Air masks do keep people from choking while asleepMay 6th, 2009 - 2:01 pm ICT by IANS
Sydney, May 6 (IANS) Researchers now have clinching evidence that special masks prescribed for sleep apnea - occasional choking during sleep - do work.
“Continuous Positive Airways Pressure masks are a common treatment to improve sleep of apneic patients” said Jong-Won Kim, from University of Sydney’s Brain Dynamics Group. “But the feedback from the patients as to their effectiveness was subjective,” he added.
Kim and team analysed sleep patterns of 113 patients with and without masks, finding that the masks helped improve sleeping patterns in 70 percent of cases.
Apnea is a disorder that can interrupt breathing and cause choking, even death, during sleep. Sufferers toss and turn and wake more frequently than non-sufferers. They are also more likely to snore, wake up frequently, be obese and are older in age.
They are dominantly male with moderate alcohol consumption, daytime sleepiness, hypertension, stroke and metabolic syndrome. Children as young as one or two years can also have the disorder, which can be very worrisome for parents and families.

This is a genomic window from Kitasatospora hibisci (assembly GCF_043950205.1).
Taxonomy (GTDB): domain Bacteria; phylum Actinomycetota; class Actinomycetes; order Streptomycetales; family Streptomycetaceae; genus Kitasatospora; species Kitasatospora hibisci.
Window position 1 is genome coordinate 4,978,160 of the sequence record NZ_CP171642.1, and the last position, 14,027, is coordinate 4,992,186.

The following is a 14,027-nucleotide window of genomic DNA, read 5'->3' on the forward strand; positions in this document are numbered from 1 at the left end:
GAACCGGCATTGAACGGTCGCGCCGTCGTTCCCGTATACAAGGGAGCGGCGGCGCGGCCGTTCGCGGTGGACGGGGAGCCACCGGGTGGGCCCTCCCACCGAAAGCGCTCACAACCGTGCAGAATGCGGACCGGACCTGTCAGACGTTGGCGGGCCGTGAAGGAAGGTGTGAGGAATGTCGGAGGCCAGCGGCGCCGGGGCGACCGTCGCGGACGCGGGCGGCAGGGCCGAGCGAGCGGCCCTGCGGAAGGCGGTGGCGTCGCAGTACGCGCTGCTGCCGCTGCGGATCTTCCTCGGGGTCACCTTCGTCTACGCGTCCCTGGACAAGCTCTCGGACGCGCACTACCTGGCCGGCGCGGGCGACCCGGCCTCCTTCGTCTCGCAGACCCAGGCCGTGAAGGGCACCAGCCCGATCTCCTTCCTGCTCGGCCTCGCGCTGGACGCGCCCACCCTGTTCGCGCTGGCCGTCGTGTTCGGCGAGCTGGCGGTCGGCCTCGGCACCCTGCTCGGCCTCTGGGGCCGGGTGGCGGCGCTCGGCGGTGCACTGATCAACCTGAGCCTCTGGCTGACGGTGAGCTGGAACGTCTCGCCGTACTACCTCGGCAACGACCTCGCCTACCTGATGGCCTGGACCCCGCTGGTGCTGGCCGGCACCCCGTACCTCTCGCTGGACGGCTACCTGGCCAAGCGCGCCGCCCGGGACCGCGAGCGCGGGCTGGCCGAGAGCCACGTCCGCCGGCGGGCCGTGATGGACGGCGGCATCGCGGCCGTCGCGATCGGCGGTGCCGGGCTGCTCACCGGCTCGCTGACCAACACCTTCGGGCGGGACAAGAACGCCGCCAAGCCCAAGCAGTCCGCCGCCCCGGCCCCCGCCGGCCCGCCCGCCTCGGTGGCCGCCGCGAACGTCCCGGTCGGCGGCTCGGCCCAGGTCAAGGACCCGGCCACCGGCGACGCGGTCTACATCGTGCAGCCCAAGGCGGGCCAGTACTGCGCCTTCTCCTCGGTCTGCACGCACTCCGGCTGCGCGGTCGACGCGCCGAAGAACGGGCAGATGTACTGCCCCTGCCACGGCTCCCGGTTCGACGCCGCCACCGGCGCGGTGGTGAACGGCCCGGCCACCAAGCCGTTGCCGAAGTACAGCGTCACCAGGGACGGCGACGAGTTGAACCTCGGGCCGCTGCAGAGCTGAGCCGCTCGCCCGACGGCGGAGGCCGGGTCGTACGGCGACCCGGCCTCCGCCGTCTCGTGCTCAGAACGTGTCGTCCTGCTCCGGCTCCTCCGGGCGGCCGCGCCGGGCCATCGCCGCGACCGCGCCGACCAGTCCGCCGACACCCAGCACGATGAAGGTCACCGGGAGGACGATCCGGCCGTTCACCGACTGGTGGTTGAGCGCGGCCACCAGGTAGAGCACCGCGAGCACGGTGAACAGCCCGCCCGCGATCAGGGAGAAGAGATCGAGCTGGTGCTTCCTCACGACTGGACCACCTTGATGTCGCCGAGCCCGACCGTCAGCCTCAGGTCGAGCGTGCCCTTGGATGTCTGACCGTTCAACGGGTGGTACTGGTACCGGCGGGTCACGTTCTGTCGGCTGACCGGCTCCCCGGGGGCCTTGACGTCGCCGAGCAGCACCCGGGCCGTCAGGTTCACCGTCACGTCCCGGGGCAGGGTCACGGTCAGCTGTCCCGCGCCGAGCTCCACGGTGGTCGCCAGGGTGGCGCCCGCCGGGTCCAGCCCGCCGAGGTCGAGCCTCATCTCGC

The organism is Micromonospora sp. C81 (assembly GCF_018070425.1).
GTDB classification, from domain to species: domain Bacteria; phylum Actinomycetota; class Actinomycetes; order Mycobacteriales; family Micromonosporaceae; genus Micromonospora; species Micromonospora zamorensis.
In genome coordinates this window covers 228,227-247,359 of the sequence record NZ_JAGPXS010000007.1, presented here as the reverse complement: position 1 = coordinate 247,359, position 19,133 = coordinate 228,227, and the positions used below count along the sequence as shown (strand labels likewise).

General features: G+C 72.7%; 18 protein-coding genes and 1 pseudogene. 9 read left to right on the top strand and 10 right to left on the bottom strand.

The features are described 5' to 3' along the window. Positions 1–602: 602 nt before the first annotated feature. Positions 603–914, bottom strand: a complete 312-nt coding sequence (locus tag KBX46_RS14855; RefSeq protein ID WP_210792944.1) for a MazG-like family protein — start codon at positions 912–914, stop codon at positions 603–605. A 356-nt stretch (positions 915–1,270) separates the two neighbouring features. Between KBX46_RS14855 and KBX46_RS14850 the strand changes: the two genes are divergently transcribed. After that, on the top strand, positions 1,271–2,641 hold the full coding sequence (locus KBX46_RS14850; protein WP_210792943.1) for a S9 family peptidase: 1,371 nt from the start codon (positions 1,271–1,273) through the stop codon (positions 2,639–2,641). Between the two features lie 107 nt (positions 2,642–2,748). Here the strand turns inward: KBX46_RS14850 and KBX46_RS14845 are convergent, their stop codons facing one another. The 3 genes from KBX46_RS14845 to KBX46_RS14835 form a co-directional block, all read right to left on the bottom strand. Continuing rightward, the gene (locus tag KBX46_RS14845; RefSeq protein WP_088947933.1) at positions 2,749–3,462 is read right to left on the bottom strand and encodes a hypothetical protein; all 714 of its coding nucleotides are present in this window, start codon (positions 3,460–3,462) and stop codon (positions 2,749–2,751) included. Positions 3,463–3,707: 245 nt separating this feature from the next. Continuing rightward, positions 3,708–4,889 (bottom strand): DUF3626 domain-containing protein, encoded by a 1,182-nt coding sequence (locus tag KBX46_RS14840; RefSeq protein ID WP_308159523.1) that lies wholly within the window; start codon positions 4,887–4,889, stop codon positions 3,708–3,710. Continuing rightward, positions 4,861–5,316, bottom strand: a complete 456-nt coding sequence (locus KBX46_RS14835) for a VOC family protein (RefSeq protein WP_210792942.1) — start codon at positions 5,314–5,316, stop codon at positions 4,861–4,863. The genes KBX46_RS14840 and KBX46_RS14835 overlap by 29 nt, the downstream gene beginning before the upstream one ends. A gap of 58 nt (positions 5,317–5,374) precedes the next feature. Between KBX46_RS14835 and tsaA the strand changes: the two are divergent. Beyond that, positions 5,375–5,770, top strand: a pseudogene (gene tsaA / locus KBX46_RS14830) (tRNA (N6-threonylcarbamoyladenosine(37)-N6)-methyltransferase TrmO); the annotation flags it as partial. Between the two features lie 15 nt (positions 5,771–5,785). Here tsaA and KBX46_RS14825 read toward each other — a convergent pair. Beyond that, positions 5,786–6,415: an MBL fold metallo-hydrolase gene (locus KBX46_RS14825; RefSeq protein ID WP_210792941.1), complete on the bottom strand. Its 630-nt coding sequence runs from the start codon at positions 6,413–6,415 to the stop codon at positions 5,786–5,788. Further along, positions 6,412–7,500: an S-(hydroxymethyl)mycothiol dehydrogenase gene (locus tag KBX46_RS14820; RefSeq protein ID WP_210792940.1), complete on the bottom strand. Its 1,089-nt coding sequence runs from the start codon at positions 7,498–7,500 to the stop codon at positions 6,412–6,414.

“By wearing the mask people can sleep comfortably and without fear of choking in their sleep,” he informed.
“Interestingly, from this we found that patients with sleep apnea have a subtle but different brain activity when asleep,” Kim said.
“Sleep apnea in children may be related to death and loss of brain cells that lead to underdevelopment. So it is vital that doctors definitely know that their prescribed method will provide a sound sleep for their patients,” Kim commented.
Kim’s team is currently studying 5,000 patients at Seoul Hospital to see if their method might be helpful in diagnosing other sleep disorders, said a Sydney release.
These findings will be published in Friday’s issue of Physical Review Letters.
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Tags: brain activity, brain cells, brain dynamics, daytime sleepiness, doctors, dynamics group, hypertension, mask, masks, metabolic syndrome, moderate alcohol consumption, physical review letters, seoul hospital, sleep, sleep apnea, sleep disorders, sleep patterns, sound sleep, stroke, university of sydney